lab-grown diamond rings in jewelry store

3 Reasons Lab-Grown Diamonds Are Surprisingly Popular

Lab-grown diamonds are breaking through to the mainstream in a big way. These aren’t the Cubic Zirconium cut crystals that caught attention in previous decades. These stones are beautiful, gleaming, and structurally identical to natural diamonds.

And they’re catching the eye of buyers in 2019 to the tune of 3% of the international market share of diamond sales as a whole.

That’s a leap from the sizeable 1% of the market lab-grown diamonds accounted for during their emergent years. Jewellers are seeking to hold larger stock of these lab-grown marvels. And they’re reporting high levels of customer satisfaction after sale. So, one might ask: what’s the reason for that big leap in consumer confidence?

Here are three of the most notable (of many!) reasons why lab-grown diamonds are surprisingly popular in 2019:

Lab-Grown Diamonds Are Sustainable and Eco-Friendly

One of the most common talking points around diamonds in the popular imagination is this: Naturally-occurring diamonds are actually extremely common!

It’s true! Diamonds appear in nature in relatively large amounts. But the vast majority of these caches are not anywhere near the clarity, colour and quality expected of even the most affordable jewellery-grade diamonds. Diamond mines have to extract massive amounts of stone and earth to extract the much rarer precious stones that eventually make their way to consumers.

It’s a costly process ecologically in comparison to lab-grown diamonds. Consider: extracting 1 carat of jewellery-grade diamond from a mine accounts for 1.5 billion times more carbon emissions than growing a diamond in a lab.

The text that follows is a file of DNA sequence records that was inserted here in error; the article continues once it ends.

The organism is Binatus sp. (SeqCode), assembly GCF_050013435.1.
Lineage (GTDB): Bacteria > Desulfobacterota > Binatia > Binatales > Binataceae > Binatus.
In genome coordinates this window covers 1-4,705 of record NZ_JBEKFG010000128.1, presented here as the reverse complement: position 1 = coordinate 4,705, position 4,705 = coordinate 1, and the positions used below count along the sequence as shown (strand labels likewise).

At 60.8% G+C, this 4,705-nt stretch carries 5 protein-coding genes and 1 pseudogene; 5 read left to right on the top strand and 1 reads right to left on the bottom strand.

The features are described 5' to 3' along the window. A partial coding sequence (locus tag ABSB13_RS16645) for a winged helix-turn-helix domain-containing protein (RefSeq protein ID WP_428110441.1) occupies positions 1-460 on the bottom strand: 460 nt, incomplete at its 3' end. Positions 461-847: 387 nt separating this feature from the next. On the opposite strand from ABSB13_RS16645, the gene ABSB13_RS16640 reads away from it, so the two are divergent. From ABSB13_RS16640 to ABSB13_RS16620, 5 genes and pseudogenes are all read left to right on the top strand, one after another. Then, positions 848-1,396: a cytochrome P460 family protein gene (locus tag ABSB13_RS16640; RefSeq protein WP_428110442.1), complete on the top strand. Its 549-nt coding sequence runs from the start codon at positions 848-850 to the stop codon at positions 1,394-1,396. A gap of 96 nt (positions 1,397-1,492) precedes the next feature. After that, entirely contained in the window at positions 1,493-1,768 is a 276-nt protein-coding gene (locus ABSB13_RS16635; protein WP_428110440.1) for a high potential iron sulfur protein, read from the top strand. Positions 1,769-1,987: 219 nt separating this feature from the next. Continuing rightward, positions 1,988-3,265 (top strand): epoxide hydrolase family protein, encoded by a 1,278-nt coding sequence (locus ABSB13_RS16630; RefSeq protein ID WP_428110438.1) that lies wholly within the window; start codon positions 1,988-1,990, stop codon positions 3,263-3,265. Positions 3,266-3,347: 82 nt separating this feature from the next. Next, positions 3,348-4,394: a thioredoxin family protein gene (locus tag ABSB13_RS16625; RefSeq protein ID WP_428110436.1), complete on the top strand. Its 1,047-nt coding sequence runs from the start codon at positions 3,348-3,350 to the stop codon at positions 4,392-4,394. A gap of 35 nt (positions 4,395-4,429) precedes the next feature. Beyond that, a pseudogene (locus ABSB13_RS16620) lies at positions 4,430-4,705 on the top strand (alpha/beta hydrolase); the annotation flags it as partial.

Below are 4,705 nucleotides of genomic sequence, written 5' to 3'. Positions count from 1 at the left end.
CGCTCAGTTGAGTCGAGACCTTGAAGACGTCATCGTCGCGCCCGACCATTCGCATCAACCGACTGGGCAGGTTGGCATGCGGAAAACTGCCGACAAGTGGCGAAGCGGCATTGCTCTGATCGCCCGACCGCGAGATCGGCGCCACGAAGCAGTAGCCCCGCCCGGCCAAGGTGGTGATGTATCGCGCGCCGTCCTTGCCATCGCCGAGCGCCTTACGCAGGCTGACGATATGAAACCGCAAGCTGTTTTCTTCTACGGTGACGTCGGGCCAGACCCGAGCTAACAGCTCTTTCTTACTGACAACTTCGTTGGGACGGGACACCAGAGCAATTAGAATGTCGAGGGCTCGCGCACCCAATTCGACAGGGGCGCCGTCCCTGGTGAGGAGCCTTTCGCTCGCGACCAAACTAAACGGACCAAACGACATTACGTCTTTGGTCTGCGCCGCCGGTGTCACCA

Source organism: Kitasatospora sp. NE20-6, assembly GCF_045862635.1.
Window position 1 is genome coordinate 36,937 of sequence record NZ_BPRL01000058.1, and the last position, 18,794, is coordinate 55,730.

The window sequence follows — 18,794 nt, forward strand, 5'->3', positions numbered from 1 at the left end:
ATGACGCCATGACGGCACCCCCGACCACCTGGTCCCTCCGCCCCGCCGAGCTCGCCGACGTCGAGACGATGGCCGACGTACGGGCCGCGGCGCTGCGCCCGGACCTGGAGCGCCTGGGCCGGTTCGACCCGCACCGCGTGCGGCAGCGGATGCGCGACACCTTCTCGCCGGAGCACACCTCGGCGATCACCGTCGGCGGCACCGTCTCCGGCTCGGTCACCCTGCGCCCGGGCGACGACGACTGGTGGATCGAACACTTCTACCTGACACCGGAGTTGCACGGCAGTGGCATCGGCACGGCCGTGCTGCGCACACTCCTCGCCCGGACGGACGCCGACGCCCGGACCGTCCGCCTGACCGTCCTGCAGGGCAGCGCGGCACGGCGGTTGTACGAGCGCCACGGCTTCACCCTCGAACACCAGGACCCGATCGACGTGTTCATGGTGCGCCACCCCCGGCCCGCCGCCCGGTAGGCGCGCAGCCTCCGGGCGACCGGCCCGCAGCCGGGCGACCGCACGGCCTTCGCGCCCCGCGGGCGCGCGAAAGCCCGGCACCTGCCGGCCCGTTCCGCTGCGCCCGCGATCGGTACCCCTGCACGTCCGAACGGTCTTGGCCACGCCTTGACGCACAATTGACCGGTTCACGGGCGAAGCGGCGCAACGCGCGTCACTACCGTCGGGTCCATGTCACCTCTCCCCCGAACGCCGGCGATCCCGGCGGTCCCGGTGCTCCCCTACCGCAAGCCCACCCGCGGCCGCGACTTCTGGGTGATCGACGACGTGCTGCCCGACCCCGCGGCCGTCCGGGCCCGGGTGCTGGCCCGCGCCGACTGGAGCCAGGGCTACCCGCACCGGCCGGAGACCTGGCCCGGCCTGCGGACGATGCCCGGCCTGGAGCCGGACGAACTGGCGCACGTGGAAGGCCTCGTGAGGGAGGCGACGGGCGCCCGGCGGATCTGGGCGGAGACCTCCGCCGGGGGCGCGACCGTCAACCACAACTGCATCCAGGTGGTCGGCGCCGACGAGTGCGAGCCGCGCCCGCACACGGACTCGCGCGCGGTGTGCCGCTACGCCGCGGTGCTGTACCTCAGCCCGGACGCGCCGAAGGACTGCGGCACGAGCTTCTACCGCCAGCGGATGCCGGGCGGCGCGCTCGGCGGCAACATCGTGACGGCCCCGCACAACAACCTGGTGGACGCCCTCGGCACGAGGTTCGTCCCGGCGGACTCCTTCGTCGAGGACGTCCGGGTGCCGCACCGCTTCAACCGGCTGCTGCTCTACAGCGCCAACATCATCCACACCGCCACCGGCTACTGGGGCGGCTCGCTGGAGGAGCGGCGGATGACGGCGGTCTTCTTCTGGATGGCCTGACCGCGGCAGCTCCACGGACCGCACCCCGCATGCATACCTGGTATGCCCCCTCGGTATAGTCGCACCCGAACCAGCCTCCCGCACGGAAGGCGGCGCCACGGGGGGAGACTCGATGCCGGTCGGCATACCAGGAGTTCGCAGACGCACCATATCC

Lab-grown diamonds do take large amounts of electricity to produce. But each year, the levels of energy required to produce even the most beautiful, high-end lab-created diamonds continue to drop exponentially.


Lab-Crafted Diamonds Pass the Side-By-Side Test

While lab-grown stones in the style of diamonds have existed in one form or another since at least the 1950s, they lacked the coloration and consistency to match up to “real” diamonds from the earth.

These early attempts were closer to diamonds in a scientific sense than the cut generic crystal popularly known as Cubic Zirconium. They did not, however, pass even casual visual comparisons.

Those decades of relentless research and experimenting built up to a breakthrough in the 2010s. Lab-grown diamonds are less expensive than their mined equivalents. They are visually identical. They are structurally identical. They’re literally the same — to the point that terms like “synthetic” and “natural” diamonds to differentiate between the two for marketing purposes are now frowned upon.

For customers looking for a beautiful stone to accompany an engagement or wedding ring, there is no downside to choosing lab-grown diamonds.


Celebrities Are Driving the Trend Forward

While many customers are convinced by the sight of lab-grown diamonds alone, for a relatively new product to truly capture the popular imagination it helps to have celebrities getting involved.

Due to the ecological and ethical concerns associated with traditional diamond mining, many celebrities are not only switching to lab-grown diamonds but proclaiming the fact.

Leonardo DiCaprio has long centred himself in the discussion around ethical, ecologically-friendly alternatives to diamonds. Since 2015, he has invested his own money in helping produce and promote lab-grown diamonds.

And he’s encouraged many of his celebrity friends to draw regular attention to their lab-grown diamonds on the red carpet, such as Jenna Fischer and Penélope Cruz.

These are just a few of the many interesting and eco-friendly reasons that lab-grown diamonds are taking off in the market and in the zeitgeist. For brides or grooms looking to enjoy the affordability, beauty, and peace of mind that comes from opting for lab-grown over mined diamonds, consider perusing the wide variety of available items from Australian Diamond Wholesale Brokers.



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